Apps for urban agriculture and market gardens

Technology can help the urban grower manage their market gardens

Technology has become increasingly important in agriculture production in recent years. With the advent of portable devices, technology can be taken to the field and used for a various production management functions with regard to weed and insect management, growing degree days, and soils characteristics. Mobile applications on smart phones and other devices are another tool to aid in a grower’s decision-making process. Michigan State University Extension wanted to highlight a few apps that urban growers might want to consider to assist in managing their market gardens.

Purdue University Extension has produced the app Who Let the Bugs Out. The app is in a flashcard-style format and helps gardeners determine what insects they are observing. The app has some limitations in that it is not particularly interactive, but will allow the grower to take a portable computerized identification guide to the field.

The University of Missouri Extension offers the ID Weeds app, which, as the name suggests, helps growers identify weeds. After identifying the weed, then appropriate management decisions can be made.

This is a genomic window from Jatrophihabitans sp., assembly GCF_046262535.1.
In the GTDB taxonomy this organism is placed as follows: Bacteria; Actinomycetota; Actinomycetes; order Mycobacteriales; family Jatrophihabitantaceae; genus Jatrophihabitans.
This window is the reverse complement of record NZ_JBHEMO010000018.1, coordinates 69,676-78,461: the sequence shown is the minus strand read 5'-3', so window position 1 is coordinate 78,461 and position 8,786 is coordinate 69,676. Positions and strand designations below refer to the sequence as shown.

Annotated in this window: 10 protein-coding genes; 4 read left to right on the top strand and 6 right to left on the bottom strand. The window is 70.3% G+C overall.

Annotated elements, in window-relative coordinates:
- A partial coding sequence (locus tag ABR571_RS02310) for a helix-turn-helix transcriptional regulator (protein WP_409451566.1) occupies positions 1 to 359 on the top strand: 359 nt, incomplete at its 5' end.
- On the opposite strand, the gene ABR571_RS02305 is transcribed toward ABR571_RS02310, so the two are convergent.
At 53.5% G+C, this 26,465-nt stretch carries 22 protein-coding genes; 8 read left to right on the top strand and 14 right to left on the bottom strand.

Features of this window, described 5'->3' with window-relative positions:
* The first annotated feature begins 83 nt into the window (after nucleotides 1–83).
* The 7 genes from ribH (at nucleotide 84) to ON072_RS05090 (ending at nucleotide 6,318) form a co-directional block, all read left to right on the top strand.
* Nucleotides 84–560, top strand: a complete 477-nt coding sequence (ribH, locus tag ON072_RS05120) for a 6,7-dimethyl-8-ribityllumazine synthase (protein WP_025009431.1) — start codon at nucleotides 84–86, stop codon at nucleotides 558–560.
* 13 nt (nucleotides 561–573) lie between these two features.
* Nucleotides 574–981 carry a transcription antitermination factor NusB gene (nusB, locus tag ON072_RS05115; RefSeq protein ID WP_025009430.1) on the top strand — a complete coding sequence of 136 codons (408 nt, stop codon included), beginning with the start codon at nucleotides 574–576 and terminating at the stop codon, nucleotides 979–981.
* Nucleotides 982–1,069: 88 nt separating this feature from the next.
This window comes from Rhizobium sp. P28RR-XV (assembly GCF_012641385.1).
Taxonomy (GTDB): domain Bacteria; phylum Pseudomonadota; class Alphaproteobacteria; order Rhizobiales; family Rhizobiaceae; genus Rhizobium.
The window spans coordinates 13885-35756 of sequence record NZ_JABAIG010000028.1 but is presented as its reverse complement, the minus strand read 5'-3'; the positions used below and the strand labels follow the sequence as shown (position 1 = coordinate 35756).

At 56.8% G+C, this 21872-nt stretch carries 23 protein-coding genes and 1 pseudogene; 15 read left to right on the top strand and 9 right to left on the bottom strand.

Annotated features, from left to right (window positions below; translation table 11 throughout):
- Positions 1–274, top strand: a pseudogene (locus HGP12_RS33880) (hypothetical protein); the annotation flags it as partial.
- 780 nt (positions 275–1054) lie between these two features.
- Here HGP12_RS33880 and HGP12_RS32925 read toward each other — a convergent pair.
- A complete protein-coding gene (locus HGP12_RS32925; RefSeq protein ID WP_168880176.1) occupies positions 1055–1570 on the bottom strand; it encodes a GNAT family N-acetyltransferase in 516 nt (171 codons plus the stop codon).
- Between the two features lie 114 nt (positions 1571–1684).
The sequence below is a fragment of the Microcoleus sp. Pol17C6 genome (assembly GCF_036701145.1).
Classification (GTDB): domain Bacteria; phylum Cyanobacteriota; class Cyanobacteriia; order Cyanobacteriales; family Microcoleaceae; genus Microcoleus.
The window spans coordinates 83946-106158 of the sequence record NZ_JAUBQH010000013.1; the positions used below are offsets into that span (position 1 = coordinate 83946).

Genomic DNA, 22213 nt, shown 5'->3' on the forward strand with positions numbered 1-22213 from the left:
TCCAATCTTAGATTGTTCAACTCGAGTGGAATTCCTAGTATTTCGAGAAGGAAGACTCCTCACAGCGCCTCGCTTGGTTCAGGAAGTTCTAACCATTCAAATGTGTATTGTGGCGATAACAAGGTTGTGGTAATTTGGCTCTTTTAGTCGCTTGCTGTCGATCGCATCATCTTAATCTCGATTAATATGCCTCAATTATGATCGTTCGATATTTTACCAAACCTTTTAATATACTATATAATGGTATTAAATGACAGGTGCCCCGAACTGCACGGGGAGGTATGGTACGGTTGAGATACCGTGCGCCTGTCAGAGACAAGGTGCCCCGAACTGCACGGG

Soil characteristics are an important part in determining the productive capacity of the soils in a particular area. University of California at Davis and the Natural Resource Conservation Service have teamed up to produce the SoilWeb app. SoilWeb uses the GPS technology in your smart phone to find the soil data for the area in which you are located.

The Growing Degree Days app, published by Farm Progress, uses GPS technology and converts collected weather data to growing degree days. This information is important for the grower because it will help to forecast the time when certain insects and weeds will emerge and become a management issue in the market garden.

Michigan State University Extension educators and innovation counselors at the MSU Product Center Food-Ag-Bio are ready to assist food processors in the development of the products. The Product Center provides food safety testing and assistance to help Michigan entrepreneurs develop and commercialize high-value, consumer–responsive products and businesses in the value-added agriculture, food, and natural resources sectors.

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